There follows a guest post by Ramesh Thakur, Emeritus Professor at the Australian National University and former Assistant Secretary-General of the United Nations, who is based in Ocean Shores, NSW, Australia.
What does the Australian experience teach us about the efficacy of Covid vaccines? Why, for instance, have infections and ICU admissions been hugely higher after vaccination campaigns really got under way? Australia hit 50% of the population double-vaccinated (meaning a much higher percentage of the adult population) on October 10th 2021, and 70% in mid-November. On October 10th our total Covid-related deaths were 1,448. On February 15th 2022, with 79% of the total population fully vaccinated, the total number of deaths was 4,726. So the number who died with Covid after we hit 50% vaccination is 2.3 times higher than the number before that point.
To come to the same conclusion from a slightly different angle – Our previous highest Covid mortality rate was 0.85 daily new deaths per million people, on September 3rd 2020. On that date, vaccines had not yet been developed anywhere in the world. The rate was exceeded on January 11th this year with 0.97 daily new deaths per million people, when we had 77.5% of the total population fully vaccinated. The rate peaked on January 30th at 3.39 daily new deaths per million people: four times higher than the pre-vaccination peak. At this time 78.3% of the population was fully vaccinated.
Now let’s look at ICU numbers, especially as this has been the most often cited public justification for encouraging and requiring vaccination. The pre-vaccines peak was on August 9th 2020 with 2.17 ICU patients per million people. The highest rate of ICU daily occupancy was on January 18th this year, 16.44 ICU patients per million people.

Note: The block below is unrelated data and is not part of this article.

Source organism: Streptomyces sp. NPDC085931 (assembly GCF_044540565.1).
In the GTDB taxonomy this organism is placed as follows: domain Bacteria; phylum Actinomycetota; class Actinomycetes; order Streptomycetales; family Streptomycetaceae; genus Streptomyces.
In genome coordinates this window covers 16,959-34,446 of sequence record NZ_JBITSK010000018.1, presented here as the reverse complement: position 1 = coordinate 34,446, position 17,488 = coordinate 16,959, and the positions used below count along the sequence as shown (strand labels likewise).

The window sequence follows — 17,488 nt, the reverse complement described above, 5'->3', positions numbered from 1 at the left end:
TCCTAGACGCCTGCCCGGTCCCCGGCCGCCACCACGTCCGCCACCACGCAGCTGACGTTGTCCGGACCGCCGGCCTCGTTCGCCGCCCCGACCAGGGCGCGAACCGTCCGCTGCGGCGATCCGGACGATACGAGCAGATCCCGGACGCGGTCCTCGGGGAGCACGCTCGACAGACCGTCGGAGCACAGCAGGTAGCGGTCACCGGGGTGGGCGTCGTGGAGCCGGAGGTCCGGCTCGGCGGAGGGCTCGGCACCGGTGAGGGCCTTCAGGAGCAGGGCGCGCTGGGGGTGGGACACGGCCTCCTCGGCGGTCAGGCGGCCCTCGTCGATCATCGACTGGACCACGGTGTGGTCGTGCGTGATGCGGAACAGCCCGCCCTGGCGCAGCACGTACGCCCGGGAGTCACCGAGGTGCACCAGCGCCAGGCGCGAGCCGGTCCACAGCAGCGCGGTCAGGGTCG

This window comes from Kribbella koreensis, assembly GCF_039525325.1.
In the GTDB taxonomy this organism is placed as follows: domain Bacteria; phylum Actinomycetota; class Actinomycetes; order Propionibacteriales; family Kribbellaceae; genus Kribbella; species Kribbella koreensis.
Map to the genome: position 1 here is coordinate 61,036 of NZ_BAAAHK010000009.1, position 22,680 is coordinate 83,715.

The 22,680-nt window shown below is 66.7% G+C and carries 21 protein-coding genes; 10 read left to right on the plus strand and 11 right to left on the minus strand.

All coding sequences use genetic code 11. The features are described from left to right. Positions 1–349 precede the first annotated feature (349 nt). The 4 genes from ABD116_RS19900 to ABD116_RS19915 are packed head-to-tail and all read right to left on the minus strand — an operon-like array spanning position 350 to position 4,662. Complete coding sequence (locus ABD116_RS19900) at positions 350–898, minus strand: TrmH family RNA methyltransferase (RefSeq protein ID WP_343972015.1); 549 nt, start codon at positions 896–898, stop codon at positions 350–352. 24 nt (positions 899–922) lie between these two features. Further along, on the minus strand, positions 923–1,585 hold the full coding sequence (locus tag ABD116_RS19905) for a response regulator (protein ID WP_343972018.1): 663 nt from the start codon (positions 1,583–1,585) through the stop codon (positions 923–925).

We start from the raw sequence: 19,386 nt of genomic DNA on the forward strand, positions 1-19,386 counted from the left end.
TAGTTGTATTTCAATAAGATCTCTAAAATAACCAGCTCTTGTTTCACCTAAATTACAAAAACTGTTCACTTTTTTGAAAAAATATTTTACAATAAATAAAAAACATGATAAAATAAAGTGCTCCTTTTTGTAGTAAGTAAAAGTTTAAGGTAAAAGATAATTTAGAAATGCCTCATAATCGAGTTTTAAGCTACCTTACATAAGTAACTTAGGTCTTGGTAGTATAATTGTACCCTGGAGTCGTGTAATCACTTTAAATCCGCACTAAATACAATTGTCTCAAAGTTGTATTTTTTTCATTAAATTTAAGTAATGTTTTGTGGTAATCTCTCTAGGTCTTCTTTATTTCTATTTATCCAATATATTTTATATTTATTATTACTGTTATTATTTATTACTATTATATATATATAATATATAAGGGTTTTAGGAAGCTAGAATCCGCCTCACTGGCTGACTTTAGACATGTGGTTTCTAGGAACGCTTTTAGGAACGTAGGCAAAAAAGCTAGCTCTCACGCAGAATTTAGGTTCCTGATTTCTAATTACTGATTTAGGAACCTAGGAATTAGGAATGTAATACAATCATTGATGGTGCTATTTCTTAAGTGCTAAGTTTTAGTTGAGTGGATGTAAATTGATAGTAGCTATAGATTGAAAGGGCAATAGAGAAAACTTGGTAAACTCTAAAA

Finally, we see a similar absence of correlation between vaccination and COVID-19 infection, ICU and mortality rates in four major country examples: France, Sweden, U.K. and USA.
I am not questioning the decision of any individual to get vaccinated. I am double vaccinated.
Rather, what I am asking is: How can it possibly be justified to mandate universal vaccination on this data? This is simply not defensible on medical and ethical grounds. Globally and in Australia, hard data clearly show there is no discernible difference in transmissibility between vaccinated and unvaccinated of any significance to base policy on.
Finally, does the country, or any private company or public entity including a university, really want to lock itself into a never-ending cycle of boosters, which is a very real prospect both on overseas trends and also on the numbers of vaccine doses Australia has already purchased or ordered?
What the data do show is continuing strong protective benefits of the vaccine for the elderly and vulnerable. What might make more sense would be to make the vaccine compulsory for people 65 and older – not that I am suggesting that older people should be compelled in this way to have regard for their own safety, as they may wish to assess the equation differently, which they should be entitled to do. But such a policy – though still illiberal and unethical – would at least have some kind of evidence behind it, which universally mandating this vaccine plainly does not.